ISLAMABAD: The federal cabinet on Tuesday decided to carry out the necessary legislation in 90 days to outsource all major airports of the country to generate revenue and raise their standard to the international level.
The cabinet meeting, which was presided over by Prime Minister Imran Khan, was also informed that despite an adverse impact of coronavirus, the economic wheel had started turning and all indicators were showing an upward trend.
Although the issue of Pakistan-Saudi Arabia relations was not discussed in the meeting, Information Minister Shibli Faraz, in his post-cabinet meeting press conference, said “Pakistan has to watch its own interests”.
“We have to make the legislation to meet legal requirements as without it we cannot outsource our airports,” Mr Faraz said.
He said out of 27 airports, only Islamabad, Karachi, Lahore and Multan were running in profit whereas others were not generating revenue, mainly due to low air traffic.
Minister says majority of country’s airports running in loss; indicators point to upward economic trend
“The prime minister has given timelines to carry out reforms in all sectors; 90 days time has been given to amend Civil Aviation Authority (CAA) laws,” the minister said.
The meeting was told that drafts bills had already been prepared for legislation.
Meanwhile, a source said the cabinet had decided to bifurcate CAA — operational and regulatory (for outsourcing airports) — which was why legislation was needed.
About the scrutiny of 262 pilots’ licences, the meeting decided to complete the process by September 30. In the meantime, their licences will remain suspended.
The information minister said Adviser to the Prime Minister on Finance Dr Hafeez Shaikh gave a detailed briefing to the cabinet on the state of the country’s economy.
Due to “sagacious policies”, the economic situation was improving and the government had managed to bring down the current account deficit from $20 billion to $3bn, Mr Faraz said.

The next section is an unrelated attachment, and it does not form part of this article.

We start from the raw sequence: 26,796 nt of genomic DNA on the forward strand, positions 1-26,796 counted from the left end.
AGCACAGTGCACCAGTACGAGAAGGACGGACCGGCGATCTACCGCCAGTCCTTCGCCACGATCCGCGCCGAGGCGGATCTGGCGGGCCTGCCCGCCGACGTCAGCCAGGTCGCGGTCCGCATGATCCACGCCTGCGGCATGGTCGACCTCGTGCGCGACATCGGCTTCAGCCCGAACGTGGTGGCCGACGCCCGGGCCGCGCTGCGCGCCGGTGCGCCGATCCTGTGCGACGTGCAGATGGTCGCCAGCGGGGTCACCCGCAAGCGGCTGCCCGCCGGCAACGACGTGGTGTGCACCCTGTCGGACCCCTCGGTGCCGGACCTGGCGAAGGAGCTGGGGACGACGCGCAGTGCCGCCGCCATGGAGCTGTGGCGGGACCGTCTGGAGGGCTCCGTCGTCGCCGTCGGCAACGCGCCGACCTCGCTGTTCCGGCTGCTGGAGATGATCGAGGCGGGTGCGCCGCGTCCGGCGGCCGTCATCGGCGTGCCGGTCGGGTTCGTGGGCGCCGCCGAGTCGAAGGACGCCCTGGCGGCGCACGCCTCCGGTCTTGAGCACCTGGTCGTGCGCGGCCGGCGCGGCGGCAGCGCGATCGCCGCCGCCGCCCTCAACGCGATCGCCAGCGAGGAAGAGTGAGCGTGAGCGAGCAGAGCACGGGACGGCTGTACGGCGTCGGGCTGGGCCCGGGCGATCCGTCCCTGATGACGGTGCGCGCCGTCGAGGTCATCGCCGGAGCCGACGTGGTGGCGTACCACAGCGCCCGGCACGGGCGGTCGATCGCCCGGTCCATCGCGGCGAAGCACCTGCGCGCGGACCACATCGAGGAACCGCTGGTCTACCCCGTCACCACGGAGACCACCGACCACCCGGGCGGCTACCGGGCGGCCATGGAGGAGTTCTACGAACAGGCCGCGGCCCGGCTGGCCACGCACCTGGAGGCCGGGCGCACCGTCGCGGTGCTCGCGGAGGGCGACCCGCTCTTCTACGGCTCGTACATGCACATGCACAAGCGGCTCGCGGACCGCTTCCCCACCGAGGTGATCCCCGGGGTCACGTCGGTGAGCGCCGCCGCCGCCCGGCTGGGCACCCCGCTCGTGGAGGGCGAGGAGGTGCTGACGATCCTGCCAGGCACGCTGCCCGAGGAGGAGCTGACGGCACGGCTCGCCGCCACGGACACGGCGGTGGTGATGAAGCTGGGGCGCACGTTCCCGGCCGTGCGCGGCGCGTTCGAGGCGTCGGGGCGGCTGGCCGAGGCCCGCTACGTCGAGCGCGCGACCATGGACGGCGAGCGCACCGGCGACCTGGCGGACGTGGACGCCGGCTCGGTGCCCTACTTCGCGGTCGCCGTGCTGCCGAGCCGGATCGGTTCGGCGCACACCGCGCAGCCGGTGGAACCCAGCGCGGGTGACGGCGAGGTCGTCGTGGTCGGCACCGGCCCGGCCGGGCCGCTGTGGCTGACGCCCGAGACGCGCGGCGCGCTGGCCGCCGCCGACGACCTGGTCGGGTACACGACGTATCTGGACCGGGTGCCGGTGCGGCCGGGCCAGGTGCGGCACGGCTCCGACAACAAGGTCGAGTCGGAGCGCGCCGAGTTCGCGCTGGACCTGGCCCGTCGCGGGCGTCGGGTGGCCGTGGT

“Fiscal deficit stood at 8.1pc while foreign exchange reserves of the State Bank of Pakistan had risen to $12.5bn,” he added.
The minister said Moody’s — an international rating agency — confirmed Pakistan’s B3 credit rating with a stable outlook.
He said exports were improving, foreign remittances were increasing and the stock market was seeing a boost, which indicated an upward economic trend.
Talking about Covid-19 and the government’s policies, Mr Faraz said: “We have given unprecedented relief package to the people and the construction sector.”
He said under the Ehsaas programme, the government had distributed financial assistance to 15 million families.
The government, he added, adopted a policy of reducing imports and increasing exports, which had strengthened the economy.
On August 8, Moody’s had kept Pakistan’s rating outlook unchanged and observed that the economy was improving. The agency said the current account deficit, which was the biggest challenge facing the country’s economy, was also shrinking.
The government has welcomed Moody’s move and termed it a good sign under the prevailing economic situation.
Mr Faraz said the previous government had artificially maintained the currency’s exchange rate, adding that the country was facing $20bn deficit when PTI took over.
Relations with S. Arabia
The information minister said the world order was changing in which countries were safeguarding their interests.
“Every country is watching over its national interests and we will take steps necessary to protect ours,” he said.
“We will change our path if anything damages our interests,” he added.
The minister, however, said Saudi Arabia was a brotherly country which had stood by Pakistan in difficult times.
Responding to a question on an incident that took place outside NAB Lahore office during the appearance of Maryam Nawaz Sharif, Mr Faraz said “she should be ashamed of” what she had done.
The PML-N would have to pay for what it has done to Pakistan, he added.
Published in Dawn, August 12th, 2020